Public television's production of "Hamlet," with Kevin Kline as the gloomy prince, shows how elegant and riveting the medium can be when it is intelligently and expertly employed. Even those who have seen the play umpteen times will hear some lines for the first time, and the uniformly excellent performances should set to rest the scurrilous canard that Americans can't talk Shakespeare. It airs tomorrow on Channel 26, at the unfortunate hour of 3 p.m.

There is no single element that stands out above all others, because the production, directed by Kline and Kirk Browning, is coherent and balanced in every respect. I admit to having trepidation at the prospect of Kline, so deft in contemporary and comic roles, as the dark prince, but he offers a finely tuned performance. He is a very physical Hamlet, rolling, writhing, tossing Ophelia around like a rag doll and weeping with abandon, but all the action is a corporeal manifestation of the character's inner turmoil. Kline is clearly in full command of his powers. This production is adapted from one first given at the New York Shakespeare Festival five years ago.

The style is spare but stately. The costumes are modern, rather like what might have been worn in a small European country in the 1950s -- except for Kline, who wears basic Hamlet black most of the time. Polonius (Josef Sommer) wears a business suit, Claudius (Brian Murray) a generic uniform with braid and medals, Gertrude (Dana Ivey) evening dresses and diamond earrings and crimson nail polish. Laertes (Michael Cumpsty) is in a gray turtleneck, and Horatio (Peter Francis James) looks like an old-fashioned Ivy Leaguer in a tweed jacket, very much the student that indeed he is.

Castle Elsinore seems suspended in fog; the characters appear in bare, cavernous rooms with planked wooden floors and stone walls, only to leave and walk offstage into a void, a great empty darkness of the soul.

Ivey, looking very Maggie Smithish, is a stunning Gertrude. Anguished but clearly something of a wimp, she is all too willing to follow power and sacrifice morality. One does not get the sense that she is irresistibly in love with her dead husband's brother, but rather that she is afraid to be alone and off the throne. Sommer, as that pompous old blabbermouth Polonius, shows what a bore the guy is but does not become so tedious that we can't understand why his daughter Ophelia starts to become unhinged after his death.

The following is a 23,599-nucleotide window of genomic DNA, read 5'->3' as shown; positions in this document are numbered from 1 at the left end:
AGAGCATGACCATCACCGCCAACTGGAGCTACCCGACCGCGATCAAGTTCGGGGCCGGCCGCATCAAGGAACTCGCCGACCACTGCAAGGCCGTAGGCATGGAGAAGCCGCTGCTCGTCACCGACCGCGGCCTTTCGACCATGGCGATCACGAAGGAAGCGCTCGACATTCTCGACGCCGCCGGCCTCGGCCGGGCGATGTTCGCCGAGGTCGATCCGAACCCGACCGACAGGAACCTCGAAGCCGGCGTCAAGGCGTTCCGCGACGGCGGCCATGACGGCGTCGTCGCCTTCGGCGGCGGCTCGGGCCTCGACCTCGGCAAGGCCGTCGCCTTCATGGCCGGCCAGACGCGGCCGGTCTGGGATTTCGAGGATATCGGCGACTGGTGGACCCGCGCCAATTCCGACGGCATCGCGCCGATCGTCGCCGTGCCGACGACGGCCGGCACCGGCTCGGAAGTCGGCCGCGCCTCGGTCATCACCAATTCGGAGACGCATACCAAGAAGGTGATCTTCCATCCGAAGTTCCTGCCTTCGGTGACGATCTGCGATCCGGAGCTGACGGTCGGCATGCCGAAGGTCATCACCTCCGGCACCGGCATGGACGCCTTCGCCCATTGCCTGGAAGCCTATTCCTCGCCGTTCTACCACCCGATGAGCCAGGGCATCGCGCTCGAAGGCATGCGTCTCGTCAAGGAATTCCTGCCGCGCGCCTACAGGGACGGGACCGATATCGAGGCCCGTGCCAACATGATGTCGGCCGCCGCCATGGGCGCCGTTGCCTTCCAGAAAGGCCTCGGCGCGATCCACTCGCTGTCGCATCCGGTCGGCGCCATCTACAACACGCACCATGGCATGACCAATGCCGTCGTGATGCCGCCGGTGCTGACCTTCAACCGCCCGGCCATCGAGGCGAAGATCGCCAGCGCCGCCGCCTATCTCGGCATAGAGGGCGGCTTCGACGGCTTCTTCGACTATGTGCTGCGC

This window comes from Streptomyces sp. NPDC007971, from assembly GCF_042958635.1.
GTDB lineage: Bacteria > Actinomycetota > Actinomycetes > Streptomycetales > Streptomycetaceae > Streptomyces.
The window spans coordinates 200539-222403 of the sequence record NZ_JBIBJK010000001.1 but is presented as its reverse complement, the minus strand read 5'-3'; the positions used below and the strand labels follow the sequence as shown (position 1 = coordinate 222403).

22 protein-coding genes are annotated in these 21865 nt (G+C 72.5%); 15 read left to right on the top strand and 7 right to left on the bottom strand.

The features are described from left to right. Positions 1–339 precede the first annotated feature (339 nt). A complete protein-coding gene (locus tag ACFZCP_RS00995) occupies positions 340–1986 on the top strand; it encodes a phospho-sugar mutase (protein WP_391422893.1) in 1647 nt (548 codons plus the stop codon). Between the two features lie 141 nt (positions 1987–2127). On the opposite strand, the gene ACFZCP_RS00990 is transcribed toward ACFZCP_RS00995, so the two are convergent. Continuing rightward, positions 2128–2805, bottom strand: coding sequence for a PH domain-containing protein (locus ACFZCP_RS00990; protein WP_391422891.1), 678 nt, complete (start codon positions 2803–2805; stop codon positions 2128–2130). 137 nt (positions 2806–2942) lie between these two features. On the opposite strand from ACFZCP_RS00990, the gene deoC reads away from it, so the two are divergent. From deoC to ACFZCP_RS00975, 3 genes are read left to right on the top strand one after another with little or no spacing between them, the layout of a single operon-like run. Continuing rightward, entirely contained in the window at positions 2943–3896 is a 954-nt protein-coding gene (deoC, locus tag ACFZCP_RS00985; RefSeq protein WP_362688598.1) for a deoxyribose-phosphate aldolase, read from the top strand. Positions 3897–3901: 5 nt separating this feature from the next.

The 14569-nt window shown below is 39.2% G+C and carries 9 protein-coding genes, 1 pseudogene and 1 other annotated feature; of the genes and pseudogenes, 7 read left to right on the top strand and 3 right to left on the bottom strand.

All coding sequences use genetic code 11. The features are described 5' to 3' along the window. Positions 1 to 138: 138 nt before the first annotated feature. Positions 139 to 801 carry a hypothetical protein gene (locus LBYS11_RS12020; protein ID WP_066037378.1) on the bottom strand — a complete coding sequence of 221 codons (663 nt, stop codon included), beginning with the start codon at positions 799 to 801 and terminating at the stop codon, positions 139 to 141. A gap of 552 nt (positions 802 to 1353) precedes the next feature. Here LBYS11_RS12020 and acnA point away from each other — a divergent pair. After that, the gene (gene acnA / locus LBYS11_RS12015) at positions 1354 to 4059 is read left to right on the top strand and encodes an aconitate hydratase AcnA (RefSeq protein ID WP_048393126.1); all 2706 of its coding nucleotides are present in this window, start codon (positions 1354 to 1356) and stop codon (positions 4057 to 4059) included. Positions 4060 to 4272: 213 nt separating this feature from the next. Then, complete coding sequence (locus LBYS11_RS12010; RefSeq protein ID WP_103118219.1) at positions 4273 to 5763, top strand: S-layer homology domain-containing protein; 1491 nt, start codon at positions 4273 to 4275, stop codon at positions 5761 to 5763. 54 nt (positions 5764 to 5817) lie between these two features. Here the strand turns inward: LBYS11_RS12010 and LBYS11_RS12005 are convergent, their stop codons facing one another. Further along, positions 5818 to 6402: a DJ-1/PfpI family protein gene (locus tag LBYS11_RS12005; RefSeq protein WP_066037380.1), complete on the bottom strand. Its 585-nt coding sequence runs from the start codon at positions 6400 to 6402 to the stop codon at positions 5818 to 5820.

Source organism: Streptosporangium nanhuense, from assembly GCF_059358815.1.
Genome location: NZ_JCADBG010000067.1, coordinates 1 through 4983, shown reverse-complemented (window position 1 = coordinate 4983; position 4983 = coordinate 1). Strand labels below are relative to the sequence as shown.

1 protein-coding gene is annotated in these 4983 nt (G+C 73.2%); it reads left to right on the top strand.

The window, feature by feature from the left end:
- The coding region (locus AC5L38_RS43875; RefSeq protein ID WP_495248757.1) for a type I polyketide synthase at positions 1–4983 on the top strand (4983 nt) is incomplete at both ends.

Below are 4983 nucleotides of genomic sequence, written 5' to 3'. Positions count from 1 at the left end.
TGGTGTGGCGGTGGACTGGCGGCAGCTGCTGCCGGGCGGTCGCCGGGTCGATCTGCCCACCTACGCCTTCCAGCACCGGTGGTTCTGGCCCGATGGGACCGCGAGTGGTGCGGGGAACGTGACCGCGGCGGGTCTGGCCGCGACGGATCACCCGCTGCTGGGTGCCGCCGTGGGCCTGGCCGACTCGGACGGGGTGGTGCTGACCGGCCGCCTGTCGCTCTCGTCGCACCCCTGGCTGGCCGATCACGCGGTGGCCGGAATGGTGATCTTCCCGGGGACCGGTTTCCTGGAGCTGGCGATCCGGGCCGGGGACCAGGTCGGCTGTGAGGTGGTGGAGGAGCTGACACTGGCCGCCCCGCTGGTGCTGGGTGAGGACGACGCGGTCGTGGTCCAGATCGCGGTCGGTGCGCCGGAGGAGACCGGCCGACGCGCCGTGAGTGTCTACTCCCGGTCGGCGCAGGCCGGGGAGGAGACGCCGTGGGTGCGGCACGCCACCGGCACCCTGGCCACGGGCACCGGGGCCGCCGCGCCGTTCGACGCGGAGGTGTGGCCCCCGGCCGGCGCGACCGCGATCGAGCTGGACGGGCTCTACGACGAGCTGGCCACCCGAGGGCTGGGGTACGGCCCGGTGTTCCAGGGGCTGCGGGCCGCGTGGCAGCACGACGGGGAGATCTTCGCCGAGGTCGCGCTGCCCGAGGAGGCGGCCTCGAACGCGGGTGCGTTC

Diane Venora is quite exquisite as Ophelia, usually a thankless role that involves a lot of wailing and staggering around looking crazed. Venora invests the part with depth and delicacy, and the often-interminable mad scene becomes a chilling portrait of a breakdown.

Although the staging is clumsy at times -- as in the play-within-the-play scene, when Gertrude and Claudius are seated on the stage and the players amble around them -- for the most part it serves well. Television cannot supply the big pictures, the grand tableaux, but on the other hand it does provide intimacy, a quality particularly rewarding for this play. And the tube can display the more spectacular production numbers -- like the fight scene (the number of bodies that pile up at the end is always a surprise) and a neat backward fall off a wall that Kline executes at the end of his encounter with his ghost-father -- to excellent effect.

Kline has a bland, ordinary face that seems, at times, at odds with the tormented soul he is inhabiting. But overall he surmounts this weakness, delving deep into the psychological plumage of this most Freudian of Shakespearean youths. When he watches his mother smooching with his uncle, the terrible well of feelings this sight provokes is palpable, misery and anger vying for dominance.